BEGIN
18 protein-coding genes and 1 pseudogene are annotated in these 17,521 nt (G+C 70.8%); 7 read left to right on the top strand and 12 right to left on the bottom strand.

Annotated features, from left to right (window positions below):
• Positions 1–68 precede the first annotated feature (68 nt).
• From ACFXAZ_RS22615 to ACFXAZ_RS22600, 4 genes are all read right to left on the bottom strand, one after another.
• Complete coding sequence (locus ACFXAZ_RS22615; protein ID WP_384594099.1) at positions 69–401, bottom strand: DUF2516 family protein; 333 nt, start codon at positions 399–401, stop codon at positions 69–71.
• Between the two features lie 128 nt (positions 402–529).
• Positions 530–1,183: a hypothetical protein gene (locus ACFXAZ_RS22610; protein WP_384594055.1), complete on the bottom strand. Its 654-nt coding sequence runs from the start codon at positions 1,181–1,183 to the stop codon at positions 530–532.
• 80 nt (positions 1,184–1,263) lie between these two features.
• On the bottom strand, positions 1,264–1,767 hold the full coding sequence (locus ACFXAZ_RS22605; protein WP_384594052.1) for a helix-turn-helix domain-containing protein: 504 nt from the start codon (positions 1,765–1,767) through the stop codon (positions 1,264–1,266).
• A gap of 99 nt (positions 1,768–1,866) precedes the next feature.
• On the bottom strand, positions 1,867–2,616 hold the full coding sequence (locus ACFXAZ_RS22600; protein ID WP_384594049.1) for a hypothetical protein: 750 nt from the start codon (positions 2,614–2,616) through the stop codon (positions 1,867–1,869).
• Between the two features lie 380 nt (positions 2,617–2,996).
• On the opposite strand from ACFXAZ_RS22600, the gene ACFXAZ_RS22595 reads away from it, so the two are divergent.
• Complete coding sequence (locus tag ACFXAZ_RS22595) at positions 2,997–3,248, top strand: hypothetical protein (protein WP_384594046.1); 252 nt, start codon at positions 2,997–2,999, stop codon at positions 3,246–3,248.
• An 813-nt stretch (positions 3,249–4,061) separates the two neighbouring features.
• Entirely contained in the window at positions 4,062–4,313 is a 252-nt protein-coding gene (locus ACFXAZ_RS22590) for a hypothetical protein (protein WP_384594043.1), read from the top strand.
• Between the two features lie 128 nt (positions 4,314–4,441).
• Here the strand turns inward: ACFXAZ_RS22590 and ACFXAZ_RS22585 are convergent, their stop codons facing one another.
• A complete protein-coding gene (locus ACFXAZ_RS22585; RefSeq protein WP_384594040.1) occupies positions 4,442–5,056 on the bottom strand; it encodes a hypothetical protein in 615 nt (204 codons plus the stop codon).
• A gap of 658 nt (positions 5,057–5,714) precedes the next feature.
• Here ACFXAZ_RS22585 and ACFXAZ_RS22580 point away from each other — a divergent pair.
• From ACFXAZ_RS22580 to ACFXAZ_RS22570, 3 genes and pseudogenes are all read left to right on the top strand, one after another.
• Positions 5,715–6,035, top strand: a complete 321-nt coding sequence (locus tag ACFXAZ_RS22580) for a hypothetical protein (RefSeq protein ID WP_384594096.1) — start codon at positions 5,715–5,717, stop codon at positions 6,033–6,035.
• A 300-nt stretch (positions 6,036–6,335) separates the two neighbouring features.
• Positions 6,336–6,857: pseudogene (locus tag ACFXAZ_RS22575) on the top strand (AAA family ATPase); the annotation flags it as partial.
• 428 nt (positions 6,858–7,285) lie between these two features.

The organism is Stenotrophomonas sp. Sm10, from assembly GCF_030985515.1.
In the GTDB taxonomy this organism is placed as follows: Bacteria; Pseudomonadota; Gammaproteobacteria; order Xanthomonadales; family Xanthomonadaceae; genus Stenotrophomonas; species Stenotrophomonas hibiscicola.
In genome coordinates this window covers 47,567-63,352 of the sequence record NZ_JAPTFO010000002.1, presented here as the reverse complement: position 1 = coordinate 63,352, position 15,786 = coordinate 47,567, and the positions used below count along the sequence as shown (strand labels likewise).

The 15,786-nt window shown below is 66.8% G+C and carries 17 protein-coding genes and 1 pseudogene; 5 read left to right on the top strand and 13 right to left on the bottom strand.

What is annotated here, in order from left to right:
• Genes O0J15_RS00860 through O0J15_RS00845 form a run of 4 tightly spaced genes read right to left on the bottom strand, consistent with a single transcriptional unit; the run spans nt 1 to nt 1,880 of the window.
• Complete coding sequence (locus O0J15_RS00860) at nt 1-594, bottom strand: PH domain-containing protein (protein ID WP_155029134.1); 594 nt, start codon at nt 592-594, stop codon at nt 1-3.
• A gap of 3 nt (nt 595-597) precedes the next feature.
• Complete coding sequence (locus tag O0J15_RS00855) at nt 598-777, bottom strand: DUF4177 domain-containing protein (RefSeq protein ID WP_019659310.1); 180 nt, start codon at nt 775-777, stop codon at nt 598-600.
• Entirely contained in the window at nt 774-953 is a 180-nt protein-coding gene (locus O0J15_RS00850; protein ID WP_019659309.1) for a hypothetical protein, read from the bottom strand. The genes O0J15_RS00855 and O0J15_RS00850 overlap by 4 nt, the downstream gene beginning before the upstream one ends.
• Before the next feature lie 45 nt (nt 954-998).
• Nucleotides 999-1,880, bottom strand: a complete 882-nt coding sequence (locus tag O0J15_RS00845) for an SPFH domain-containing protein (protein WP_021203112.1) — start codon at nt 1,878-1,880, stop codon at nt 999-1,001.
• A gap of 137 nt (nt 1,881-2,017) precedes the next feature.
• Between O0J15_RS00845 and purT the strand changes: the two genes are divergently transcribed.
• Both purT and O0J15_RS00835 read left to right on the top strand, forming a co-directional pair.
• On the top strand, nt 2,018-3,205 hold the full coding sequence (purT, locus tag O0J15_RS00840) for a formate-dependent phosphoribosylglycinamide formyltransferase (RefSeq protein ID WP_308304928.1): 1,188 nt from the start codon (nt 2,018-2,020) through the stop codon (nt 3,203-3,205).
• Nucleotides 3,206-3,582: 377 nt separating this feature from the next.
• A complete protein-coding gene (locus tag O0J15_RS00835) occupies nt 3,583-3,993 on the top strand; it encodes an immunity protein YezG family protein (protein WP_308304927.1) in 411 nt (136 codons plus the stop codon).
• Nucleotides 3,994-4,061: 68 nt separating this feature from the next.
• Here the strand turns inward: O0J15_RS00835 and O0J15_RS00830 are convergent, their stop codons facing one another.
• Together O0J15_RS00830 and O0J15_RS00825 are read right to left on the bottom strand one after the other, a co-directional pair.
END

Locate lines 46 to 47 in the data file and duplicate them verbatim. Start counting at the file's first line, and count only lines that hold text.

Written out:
• Here the strand turns inward: O0J15_RS00835 and O0J15_RS00830 are convergent, their stop codons facing one another.
• Together O0J15_RS00830 and O0J15_RS00825 are read right to left on the bottom strand one after the other, a co-directional pair.